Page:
Monday, November 16, 2009

Living the AD/HD Hunter Analogy - or How Castle Distracted Me

Ah, do you smell it? The scent of The Hunt? Do you hear the crisp, cool clacking of the keyboard, and feel the eyes darting over the glowing screen seeking out clues… Nothing thrills my AD/HD mind more than the solving a puzzle in The Hunt.

As an art geek of sorts, I love pen & ink. I write notes with an old school fountain pen. I prefer the skritch of metallic nib on paper over the tactile-less glide of stylus over pad. Maybe one day soon I'll take my art gear and go out and actually draw something again.

When I came across the Dux Variable Precision Sharpener and successfully hunted it down, I set off a chain reaction throughout October which found me seeing things in a movie or show and hunting it down. Do you ever find yourself suddenly doing something over and over again? AD/HD can affect me that way sometimes. It's not obsessive compulsive; It's thrilling. I love the hunt.

For instance, during the CastleHalloween episode I saw the remnants of an ink bottle for a split second. My curiosity was instantly piqued. I simply had to track it down:

First, I took a screen grab of the episode, and rotated then cropped it:

Share photos on twitter with Twitpic

Then I did a keyword search and quickly tracked it down in Google. After a few clicks and an image search I had found my bottle of ink:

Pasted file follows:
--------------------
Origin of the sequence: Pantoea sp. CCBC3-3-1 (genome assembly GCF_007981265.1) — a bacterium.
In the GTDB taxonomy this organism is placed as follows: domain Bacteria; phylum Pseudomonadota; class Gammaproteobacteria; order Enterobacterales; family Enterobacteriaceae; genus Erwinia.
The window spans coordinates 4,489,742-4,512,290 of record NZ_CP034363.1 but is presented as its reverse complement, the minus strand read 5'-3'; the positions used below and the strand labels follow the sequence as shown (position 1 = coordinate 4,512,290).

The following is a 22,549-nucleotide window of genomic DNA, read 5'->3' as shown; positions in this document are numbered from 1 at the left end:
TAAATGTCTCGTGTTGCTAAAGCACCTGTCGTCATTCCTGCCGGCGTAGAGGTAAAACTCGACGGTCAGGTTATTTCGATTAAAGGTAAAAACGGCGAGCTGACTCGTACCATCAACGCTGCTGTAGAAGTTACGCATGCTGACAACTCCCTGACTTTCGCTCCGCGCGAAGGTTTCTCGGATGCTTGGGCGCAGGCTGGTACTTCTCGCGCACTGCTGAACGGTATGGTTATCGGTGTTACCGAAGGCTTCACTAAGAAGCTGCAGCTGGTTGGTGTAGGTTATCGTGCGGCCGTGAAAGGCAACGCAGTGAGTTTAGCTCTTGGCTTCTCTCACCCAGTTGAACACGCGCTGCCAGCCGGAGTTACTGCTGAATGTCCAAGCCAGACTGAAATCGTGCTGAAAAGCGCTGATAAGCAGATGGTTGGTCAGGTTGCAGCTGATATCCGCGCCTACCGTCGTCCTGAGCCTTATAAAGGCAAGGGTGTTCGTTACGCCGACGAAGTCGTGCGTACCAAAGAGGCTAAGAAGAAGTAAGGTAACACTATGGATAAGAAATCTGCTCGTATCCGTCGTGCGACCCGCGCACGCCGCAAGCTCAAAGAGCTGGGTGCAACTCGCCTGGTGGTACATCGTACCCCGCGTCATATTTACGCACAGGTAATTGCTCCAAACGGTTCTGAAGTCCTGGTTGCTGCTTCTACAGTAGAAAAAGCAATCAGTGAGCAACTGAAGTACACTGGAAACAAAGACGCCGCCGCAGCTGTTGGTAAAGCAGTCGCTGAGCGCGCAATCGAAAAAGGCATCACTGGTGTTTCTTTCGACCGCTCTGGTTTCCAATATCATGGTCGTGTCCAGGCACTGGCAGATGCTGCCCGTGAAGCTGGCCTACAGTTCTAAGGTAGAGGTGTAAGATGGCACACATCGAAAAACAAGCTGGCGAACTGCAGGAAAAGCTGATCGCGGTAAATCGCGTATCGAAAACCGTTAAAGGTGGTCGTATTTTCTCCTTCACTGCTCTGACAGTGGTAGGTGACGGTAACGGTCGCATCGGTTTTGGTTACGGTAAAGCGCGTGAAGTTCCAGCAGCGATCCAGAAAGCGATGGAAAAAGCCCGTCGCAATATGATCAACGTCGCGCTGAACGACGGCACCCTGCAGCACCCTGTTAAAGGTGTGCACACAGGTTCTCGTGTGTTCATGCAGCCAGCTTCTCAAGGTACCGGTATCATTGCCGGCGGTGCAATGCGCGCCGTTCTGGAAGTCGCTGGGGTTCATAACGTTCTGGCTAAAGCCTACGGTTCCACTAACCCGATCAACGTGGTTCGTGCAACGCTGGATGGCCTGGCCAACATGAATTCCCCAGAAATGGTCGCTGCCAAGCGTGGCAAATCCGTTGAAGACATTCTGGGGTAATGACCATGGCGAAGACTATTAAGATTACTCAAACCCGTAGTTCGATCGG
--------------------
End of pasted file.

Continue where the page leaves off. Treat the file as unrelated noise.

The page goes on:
Share photos on twitter with Twitpic.

The art department had blacked out "Non-Shellac" for the prop's closeup. That way "India Black" was the main focus with "Fountain Pen Ink" as an almost subliminal support. End result? Quickly scanned authenticity. Think of how distracting "Non-Shellac" would have been in the moment your eyes scanned the frame. In the end, however, the ink used was a Chinese no-name brand. I was much better off with my Noodler's ink…

The blacking out of "Non-Shellac" may have had a point to it, but did my hunt?

Sometimes these AD/HD bursts of cerebral activity amount to colossal wastes of time. I used to chastise myself quite severely for becoming distracted. However, I spent only a ten or fifteen minutes on this exercise. After years of The Hunt, I have become quite good at it. I have also learned to keep the search limited to one item and to know when to stop. In this way my life is often enriched by the serendipitous discovery of new things. I discover new musicians, artists, books, movies, and shows this way. Friends and family will stare at me in incredulous amazement and wonder how I find so many obscure things.

This is how: I go on The Hunt.

I allow myself fun distractions from time to time because that is how my mind is wired. I can no more stop myself from being bored and leaping out for stimulation than I can climb my own thumb. The trick is in teaching yourself how to get back on task. Once I captured my prey and trotted back happily to the present, I was able to get on with writing that evening. This is because I allowed myself to be satisfied with the find and quickly reminded myself I had other things to do before I began searching for something else, like Castle's Writer vest or Becket's gun model.

Do you ever find yourself out on The Hunt? What types of things do you search for, and how do you get yourself to leave the dogs in the kennel, come back inside, and get something done?

Douglas sig